by Carla Carlson on Apr 27, 2015 at 4:37 pm Reply

  11. Born and raised in Santa Barbara Calif…it just needs to rain.

    by Carmen on Apr 12, 2015 at 1:03 pm Reply

  12. the secret to planting the Dogwoods is to not plant them too deep.

    by Nancy Tyler on Apr 12, 2015 at 7:49 am Reply

  13. I’ve never heard of any of these references to winter before. In N. Central Washington State, my grandpa ALWAYS planted potatoes on Good Friday. Everything else stayed in the hot house for a few more weeks. I set out tomatoes here a couple years ago on May 7th. Three days later the frost killed them! 🙁

    by Bill on Apr 12, 2015 at 3:51 am Reply

  14. I have always been told to not plant until after Mother’s Day !

    by Shirley on Apr 11, 2015 at 11:01 pm Reply

  15. My grand parents always said never plant until after APRIL 15th. But I have seen it freeze April 20th.

    by sherry richardson on Apr 11, 2015 at 7:50 pm Reply

  16. I have seen cold snap on easter about ever year and seen red buds bloom and cold snap dog woods bloom in cold snap and black berrys bloom and a cold snap and seen all in bloom on certain years in the same cold snap usually it gets hot quick whin that happens also seen cool spell in June that is June drop my dad said get your corn in at first of may or before the tenth because the birds hasn’t hatched, it lets it big enough so they don’t pull it up before they hatch,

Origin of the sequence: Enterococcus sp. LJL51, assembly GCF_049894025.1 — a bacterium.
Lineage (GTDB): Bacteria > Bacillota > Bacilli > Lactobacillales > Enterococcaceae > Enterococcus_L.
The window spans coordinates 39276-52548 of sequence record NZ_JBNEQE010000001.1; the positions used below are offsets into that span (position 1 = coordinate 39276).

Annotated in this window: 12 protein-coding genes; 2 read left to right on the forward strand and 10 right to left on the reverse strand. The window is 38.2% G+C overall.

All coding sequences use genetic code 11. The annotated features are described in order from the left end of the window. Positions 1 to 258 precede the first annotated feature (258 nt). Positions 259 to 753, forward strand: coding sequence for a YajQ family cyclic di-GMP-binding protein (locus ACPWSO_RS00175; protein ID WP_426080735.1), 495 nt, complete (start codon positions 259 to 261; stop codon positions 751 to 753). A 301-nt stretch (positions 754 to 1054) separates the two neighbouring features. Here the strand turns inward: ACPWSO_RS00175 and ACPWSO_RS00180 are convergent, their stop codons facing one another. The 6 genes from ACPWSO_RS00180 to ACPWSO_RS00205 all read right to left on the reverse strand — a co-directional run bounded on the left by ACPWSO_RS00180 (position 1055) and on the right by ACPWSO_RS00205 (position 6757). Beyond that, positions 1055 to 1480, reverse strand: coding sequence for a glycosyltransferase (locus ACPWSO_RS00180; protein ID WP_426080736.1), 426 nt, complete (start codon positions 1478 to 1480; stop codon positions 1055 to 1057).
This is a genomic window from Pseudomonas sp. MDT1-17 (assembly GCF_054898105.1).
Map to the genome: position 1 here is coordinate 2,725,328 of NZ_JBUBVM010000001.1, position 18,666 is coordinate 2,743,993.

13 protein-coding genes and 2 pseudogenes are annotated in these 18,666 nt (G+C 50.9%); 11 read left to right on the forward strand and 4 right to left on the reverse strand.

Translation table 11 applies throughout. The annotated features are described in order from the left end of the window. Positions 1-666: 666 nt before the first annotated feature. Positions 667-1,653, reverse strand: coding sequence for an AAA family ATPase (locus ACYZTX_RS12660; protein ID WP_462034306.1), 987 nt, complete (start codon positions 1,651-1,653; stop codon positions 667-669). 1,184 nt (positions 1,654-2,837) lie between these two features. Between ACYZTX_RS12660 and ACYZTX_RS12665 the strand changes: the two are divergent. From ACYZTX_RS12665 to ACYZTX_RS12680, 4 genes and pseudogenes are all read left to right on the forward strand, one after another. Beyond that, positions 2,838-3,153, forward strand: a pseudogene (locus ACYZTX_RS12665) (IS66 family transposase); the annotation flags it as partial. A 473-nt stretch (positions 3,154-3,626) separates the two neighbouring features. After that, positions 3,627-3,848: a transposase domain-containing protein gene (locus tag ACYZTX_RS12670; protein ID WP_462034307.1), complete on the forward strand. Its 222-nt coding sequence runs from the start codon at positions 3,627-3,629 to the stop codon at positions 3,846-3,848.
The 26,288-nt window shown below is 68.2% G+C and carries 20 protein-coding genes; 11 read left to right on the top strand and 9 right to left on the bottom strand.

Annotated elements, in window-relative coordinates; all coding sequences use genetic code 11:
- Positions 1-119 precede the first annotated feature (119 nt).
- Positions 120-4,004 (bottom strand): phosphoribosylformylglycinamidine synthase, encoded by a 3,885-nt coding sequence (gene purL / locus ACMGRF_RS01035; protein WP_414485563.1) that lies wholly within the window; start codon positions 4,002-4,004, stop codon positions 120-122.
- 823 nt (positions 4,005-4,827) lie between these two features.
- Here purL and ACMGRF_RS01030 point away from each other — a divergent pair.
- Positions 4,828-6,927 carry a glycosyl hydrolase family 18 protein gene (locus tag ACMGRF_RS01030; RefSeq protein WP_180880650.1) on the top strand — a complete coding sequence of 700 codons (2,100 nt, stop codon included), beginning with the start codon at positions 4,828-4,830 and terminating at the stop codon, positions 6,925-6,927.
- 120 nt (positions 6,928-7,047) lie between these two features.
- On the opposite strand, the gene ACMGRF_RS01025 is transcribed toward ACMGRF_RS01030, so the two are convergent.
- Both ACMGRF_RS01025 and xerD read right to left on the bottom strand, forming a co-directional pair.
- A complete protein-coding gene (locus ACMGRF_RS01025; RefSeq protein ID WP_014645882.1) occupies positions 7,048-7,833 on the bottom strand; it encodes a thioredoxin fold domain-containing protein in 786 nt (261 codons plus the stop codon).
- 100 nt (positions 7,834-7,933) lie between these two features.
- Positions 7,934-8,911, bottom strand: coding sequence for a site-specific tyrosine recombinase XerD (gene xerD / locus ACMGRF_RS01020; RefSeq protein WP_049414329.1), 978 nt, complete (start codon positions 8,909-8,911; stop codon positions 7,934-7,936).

by turkey on Apr 7, 2015 at 9:33 pm Reply

  17. hey hey hey hey

    by Daneiel on Mar 30, 2015 at 5:10 pm Reply

  18. Born n raised by grandparents in hills of Kentucky. My pa n ma and all the folks here had these winters…easter squaw happens right around easter time..redbud winter…sarvis winter..dogwood winter..blackberry winter..linen britches winter and stump winter…gardens were planted on good Friday even if it was raining cats n dogs…in the fall it would turn off cold then it would come a hot spell..that’s called Indian summet

    by vicki on Mar 26, 2015 at 11:13 am Reply

  19. In Appalachia we have first the Sarvis Winter…the Sarvis tree bears small clusters of white flowers and grows on the mountain sides and in the fall produces edible fruit like a date that can be boiled and used for Colic….then we have redbud winter, then dogwood, then blackberry winter….some claim a Locust Winter at the last.

    by Rita on May 16, 2014 at 9:10 am Reply

  20. The last little”winter” we have here in central E TN is Whippoorwill winter. It is generally warm and nice the rest of the season once you hear the Whippoorwills singing at night. That’s when I move jackets and sweaters to the back of the closet 🙂

    by Tanya on May 1, 2014 at 9:24 am Reply

  21. as for the number of small winters we have here in South Central Ky, we have more like 7. The last one being stump, a few weeks after blackberry. It is said, that the old folks called it stump because the stumps where the only things left to burn on those cool mornings. I can’t remember one of them, but right off hand I can recall 6. Linen britches, Red bud, Dog wood, Locus, Black berry, ??? & Stump. As for as Frost and cold, I can remember it snowing on the first Saturday of May (Derby Day).

    by Patricia Fancher on Apr 25, 2014 at 1:40 pm Reply